Re: CHECKSUM is not easily accessible on Fedora Download Page

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Tim:
>> So every time I do this, I have to look up instructions, and hunt
>> around for them and the right checksum file.

g:
> it would be nice if fedora site was setup so that everything,
> releases, iso files, software packages, new and archives, where
> accessible via a better, single, ftp layout. but then, it is difficult
> to *prettify* an ftp page, so why should they spend the time.
>  
> "http://archive.fedoraproject.org/pub/"; is pretty much 'straight
> forward'. so why can same not be done for *new*?
>  
> even better, set up an "ftp://fedoraproject.org/pub/";

As much as I dislike absolute step-by-step instructions, particularly as
they (usually) leave you in the lurch when you can't do one of the
steps, it's not that hard to make a page that says:

1. Download the files.  Here are some sources: <link to download page,
with list of mirrors, a seeding link for a torrent, etc.>

2. Check your download is correct.  Here are some instructions for
checking on Linux or Windows or Mac, and the checksums you use to check
the file with <link>.

   NB:  I think the checksum should probably only be on the main
        site, so no checksums are around for supporting hacked
        downloads.  It also provides a good metric for how many
        people do check the file.

3. Burn your ISO to disc, here are some instructions for different
burning software <link>.  Or, here are some instructions to leave the
ISO on a disc you can access in some way, and boot up and install from a
hard disc <link>.  Or, here are some instructions for installing over a
network <link>.  And here is a page going into more details about the
different ways you can install <link>.

4. Once installed, there's a few things you should probably configure,
straight away, here's a set of brief start up instructions that explain
the post-install steps <link>.

5. If you're a newcomer, you might want to read the starter's guide to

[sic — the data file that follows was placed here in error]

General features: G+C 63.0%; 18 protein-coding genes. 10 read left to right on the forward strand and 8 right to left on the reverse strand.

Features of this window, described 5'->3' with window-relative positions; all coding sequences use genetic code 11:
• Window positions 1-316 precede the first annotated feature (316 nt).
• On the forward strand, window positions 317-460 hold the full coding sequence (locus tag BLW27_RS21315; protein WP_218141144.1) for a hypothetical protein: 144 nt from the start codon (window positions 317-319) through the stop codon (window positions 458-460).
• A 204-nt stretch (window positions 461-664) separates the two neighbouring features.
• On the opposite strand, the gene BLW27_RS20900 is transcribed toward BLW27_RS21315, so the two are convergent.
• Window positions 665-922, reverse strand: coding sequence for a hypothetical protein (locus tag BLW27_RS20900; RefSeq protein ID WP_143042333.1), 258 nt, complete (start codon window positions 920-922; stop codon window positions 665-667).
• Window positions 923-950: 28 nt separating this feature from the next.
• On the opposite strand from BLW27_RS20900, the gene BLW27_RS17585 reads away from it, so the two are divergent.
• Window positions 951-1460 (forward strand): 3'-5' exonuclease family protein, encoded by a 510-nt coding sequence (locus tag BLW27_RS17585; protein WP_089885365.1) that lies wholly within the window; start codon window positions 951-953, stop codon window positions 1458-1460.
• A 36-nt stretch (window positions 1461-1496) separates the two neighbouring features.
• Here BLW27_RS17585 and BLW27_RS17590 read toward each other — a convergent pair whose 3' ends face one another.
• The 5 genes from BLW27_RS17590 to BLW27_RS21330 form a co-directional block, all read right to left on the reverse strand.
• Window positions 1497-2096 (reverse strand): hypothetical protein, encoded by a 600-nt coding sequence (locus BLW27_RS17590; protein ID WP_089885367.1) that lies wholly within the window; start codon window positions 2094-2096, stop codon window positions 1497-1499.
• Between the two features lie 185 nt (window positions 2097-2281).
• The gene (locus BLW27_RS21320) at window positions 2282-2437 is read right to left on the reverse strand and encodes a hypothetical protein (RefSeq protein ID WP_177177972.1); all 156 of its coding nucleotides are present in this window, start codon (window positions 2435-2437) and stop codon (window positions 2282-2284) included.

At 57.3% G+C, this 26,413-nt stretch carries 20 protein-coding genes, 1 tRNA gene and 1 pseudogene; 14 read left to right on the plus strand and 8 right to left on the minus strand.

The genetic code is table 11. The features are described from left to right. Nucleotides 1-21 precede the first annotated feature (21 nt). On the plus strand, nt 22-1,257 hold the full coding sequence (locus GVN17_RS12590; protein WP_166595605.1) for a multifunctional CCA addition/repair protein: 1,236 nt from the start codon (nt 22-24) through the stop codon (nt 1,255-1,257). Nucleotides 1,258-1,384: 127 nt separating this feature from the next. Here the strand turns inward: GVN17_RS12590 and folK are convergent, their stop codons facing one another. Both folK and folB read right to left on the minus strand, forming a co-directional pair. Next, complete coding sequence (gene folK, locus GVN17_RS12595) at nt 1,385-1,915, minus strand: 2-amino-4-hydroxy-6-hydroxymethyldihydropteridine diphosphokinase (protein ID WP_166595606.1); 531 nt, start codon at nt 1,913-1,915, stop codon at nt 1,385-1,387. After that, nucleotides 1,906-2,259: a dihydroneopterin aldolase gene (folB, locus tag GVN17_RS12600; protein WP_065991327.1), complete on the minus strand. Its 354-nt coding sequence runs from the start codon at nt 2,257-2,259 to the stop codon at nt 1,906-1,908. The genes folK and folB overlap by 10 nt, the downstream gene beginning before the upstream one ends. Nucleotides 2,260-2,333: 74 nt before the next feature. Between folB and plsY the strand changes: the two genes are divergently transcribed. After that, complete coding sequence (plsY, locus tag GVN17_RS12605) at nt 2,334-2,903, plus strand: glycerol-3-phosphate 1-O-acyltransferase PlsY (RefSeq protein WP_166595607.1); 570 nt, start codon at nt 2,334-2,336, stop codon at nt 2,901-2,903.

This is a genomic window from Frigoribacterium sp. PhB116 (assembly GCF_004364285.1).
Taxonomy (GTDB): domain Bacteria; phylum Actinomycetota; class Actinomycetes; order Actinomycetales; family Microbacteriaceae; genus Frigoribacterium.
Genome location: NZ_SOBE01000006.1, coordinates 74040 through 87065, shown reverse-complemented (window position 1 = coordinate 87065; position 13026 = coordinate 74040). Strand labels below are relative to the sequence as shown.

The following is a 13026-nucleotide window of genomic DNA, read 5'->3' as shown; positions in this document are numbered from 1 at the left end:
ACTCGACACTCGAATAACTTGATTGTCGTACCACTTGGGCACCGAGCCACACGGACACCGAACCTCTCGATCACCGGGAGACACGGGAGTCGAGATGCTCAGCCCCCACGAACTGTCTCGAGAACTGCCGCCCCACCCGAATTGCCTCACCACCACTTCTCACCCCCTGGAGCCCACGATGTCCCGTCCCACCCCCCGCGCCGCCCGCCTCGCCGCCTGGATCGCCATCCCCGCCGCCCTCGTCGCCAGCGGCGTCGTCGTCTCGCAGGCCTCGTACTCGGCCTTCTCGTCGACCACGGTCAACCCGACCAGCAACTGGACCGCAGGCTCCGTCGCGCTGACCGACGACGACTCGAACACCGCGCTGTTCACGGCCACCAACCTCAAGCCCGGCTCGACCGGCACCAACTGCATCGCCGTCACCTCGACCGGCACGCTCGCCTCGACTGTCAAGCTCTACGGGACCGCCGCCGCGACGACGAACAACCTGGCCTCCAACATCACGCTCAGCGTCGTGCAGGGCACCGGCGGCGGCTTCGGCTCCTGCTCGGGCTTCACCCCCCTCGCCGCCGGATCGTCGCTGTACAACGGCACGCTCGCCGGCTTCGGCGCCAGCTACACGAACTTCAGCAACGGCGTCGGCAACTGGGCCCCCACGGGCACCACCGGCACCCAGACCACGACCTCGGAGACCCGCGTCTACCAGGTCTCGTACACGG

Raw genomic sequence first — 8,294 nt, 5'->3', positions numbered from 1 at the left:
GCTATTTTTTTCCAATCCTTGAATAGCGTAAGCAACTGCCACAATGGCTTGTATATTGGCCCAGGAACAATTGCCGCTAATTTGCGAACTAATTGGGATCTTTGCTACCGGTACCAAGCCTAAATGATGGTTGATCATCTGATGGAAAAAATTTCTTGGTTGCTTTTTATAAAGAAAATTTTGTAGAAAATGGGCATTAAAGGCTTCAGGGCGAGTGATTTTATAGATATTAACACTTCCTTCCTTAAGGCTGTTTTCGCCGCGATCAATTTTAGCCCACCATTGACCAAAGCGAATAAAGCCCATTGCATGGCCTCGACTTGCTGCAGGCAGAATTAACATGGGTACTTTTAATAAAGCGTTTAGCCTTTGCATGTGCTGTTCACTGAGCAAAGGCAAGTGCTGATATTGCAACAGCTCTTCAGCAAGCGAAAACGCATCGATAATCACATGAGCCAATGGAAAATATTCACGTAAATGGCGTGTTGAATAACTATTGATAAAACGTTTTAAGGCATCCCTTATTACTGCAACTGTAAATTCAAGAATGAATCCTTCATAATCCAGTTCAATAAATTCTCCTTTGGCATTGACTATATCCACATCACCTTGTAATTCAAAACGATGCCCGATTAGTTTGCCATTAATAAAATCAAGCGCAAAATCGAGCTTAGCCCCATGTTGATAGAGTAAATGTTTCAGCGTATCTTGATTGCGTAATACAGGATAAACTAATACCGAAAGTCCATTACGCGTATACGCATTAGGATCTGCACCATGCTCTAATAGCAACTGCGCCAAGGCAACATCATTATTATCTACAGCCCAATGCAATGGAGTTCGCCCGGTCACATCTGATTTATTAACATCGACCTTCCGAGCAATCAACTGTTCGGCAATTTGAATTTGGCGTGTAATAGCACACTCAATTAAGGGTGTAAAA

using Fedora <link>.

--------------------------------

Now, some of that stuff changes from release to release, so you'd had
links to pages within that release's notes (checksums, specific
instructions, etc.).  Other things don't, so you'd have generic notes
about, how to download large files from websites, how to burn the ISO on
Windows software, outside of the release-specific parts of the website,
for example.

A decent webmaster can write that up wrapped in appropriate HTML
sections so they can apply CSS to it, and re-style it every time they
want to follow the latest fad, without having to re-write all the
content.  i.e. They can pretty it up, without lousing up the
instructions that people need to see.

Or, the alternative of making the pages up from a database.  So that
pages insert <basic install instructions> or <explicit install
instructions> depending on the page needs.  Which, also, makes it easier
to have various different types of instruction pages, that all show
exactly the same instructions.  No confusion, no errors on one page that
don't appear on another...

I've seen it come and go, over time.  But there really needs to be a
one-page place to start the ball rolling, and it needs to be easy to
find (both from the homepage, and by search engines *).  You can link to
pages with more information, for those who need more information.  But
for those that just need reminding of the order of steps, the first page
might well do.  Likewise, "further information" pages can have a 5 point
quick outline of what to do at the top, and an in-depth coverage of all
those steps, below, for the same reason (some people just need a prompt,
others need full instructions).

* Most people find pages via search engines.  And that usually means
straight into a page within the site, not the homepage.  That only works
well when the site is authored well.  But can fail terribly when a site
has multiple similar pages, in some way, but where only one of them is
really suitable.  When building a site where you keep old pages, you
need to author them, right from the start, with prominent version
numbers, dates, and links to the current version.  Links that continue
to work when the "current version" changes.

e.g. On all pages, the current install guide link would always be
"/install-guide", whereas links between archived old pages are
"install-guide" (within the tree, not from the root).

-- 
[[email protected] ~]$ uname -r
2.6.27.25-78.2.56.fc9.i686

Don't send private replies to my address, the mailbox is ignored.  I
read messages from the public lists.



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